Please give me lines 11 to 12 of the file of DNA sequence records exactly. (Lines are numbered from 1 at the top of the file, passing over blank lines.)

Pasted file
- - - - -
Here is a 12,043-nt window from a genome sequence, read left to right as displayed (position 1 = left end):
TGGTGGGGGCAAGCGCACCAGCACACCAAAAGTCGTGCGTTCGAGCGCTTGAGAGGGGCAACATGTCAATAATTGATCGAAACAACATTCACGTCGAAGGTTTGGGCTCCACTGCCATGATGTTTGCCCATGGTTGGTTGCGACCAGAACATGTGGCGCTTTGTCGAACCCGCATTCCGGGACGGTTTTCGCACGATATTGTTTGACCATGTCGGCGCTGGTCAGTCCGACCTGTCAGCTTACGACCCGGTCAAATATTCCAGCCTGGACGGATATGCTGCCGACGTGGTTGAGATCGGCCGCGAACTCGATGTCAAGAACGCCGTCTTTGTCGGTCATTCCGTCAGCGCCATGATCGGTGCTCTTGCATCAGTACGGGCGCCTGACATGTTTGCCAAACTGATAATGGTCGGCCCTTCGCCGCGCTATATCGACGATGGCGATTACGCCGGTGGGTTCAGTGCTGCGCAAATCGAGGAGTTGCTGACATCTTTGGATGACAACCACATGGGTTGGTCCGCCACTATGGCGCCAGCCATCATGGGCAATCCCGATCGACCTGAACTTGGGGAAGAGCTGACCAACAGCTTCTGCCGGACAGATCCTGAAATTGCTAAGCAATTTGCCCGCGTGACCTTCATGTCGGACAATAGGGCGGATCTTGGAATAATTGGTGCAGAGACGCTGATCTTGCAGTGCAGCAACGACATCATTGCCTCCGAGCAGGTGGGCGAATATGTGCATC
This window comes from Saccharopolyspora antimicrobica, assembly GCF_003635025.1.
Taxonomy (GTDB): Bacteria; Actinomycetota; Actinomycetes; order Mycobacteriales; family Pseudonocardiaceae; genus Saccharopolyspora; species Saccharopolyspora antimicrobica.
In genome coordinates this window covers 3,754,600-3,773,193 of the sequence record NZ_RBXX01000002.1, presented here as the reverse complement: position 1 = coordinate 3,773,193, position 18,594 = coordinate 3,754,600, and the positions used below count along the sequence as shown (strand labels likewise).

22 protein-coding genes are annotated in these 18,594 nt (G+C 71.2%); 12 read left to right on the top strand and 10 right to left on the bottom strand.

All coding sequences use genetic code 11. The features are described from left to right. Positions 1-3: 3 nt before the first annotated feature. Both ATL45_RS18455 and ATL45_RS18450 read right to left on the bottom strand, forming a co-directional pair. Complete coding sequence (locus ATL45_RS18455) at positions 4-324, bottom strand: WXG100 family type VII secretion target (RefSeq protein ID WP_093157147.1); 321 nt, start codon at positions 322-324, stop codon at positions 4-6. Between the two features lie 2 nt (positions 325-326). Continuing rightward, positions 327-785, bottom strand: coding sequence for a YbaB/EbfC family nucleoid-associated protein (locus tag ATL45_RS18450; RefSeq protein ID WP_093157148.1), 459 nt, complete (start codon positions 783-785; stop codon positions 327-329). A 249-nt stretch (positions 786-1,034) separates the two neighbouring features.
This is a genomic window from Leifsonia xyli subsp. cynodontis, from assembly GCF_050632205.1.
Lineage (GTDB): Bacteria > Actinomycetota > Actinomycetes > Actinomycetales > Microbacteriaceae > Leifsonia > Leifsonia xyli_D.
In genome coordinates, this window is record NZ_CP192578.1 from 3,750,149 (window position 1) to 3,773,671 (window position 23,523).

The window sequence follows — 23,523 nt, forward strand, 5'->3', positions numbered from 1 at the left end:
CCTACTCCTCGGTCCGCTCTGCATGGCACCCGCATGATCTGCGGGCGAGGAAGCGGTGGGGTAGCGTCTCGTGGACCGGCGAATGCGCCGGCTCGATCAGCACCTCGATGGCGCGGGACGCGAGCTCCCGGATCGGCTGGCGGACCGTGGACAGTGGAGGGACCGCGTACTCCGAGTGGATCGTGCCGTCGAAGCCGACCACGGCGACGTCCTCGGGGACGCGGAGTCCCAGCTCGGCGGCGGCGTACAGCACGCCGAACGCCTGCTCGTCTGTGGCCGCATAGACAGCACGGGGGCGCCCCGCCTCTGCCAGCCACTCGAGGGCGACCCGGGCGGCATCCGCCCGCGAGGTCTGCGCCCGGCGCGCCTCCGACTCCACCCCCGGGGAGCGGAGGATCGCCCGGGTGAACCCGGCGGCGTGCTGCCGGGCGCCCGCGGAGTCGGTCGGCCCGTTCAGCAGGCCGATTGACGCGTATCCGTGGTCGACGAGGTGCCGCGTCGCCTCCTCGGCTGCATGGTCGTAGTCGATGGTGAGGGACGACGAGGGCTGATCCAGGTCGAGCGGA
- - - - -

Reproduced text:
The window sequence follows — 23,523 nt, forward strand, 5'->3', positions numbered from 1 at the left end:
CCTACTCCTCGGTCCGCTCTGCATGGCACCCGCATGATCTGCGGGCGAGGAAGCGGTGGGGTAGCGTCTCGTGGACCGGCGAATGCGCCGGCTCGATCAGCACCTCGATGGCGCGGGACGCGAGCTCCCGGATCGGCTGGCGGACCGTGGACAGTGGAGGGACCGCGTACTCCGAGTGGATCGTGCCGTCGAAGCCGACCACGGCGACGTCCTCGGGGACGCGGAGTCCCAGCTCGGCGGCGGCGTACAGCACGCCGAACGCCTGCTCGTCTGTGGCCGCATAGACAGCACGGGGGCGCCCCGCCTCTGCCAGCCACTCGAGGGCGACCCGGGCGGCATCCGCCCGCGAGGTCTGCGCCCGGCGCGCCTCCGACTCCACCCCCGGGGAGCGGAGGATCGCCCGGGTGAACCCGGCGGCGTGCTGCCGGGCGCCCGCGGAGTCGGTCGGCCCGTTCAGCAGGCCGATTGACGCGTATCCGTGGTCGACGAGGTGCCGCGTCGCCTCCTCGGCTGCATGGTCGTAGTCGATGGTGAGGGACGACGAGGGCTGATCCAGGTCGAGCGGA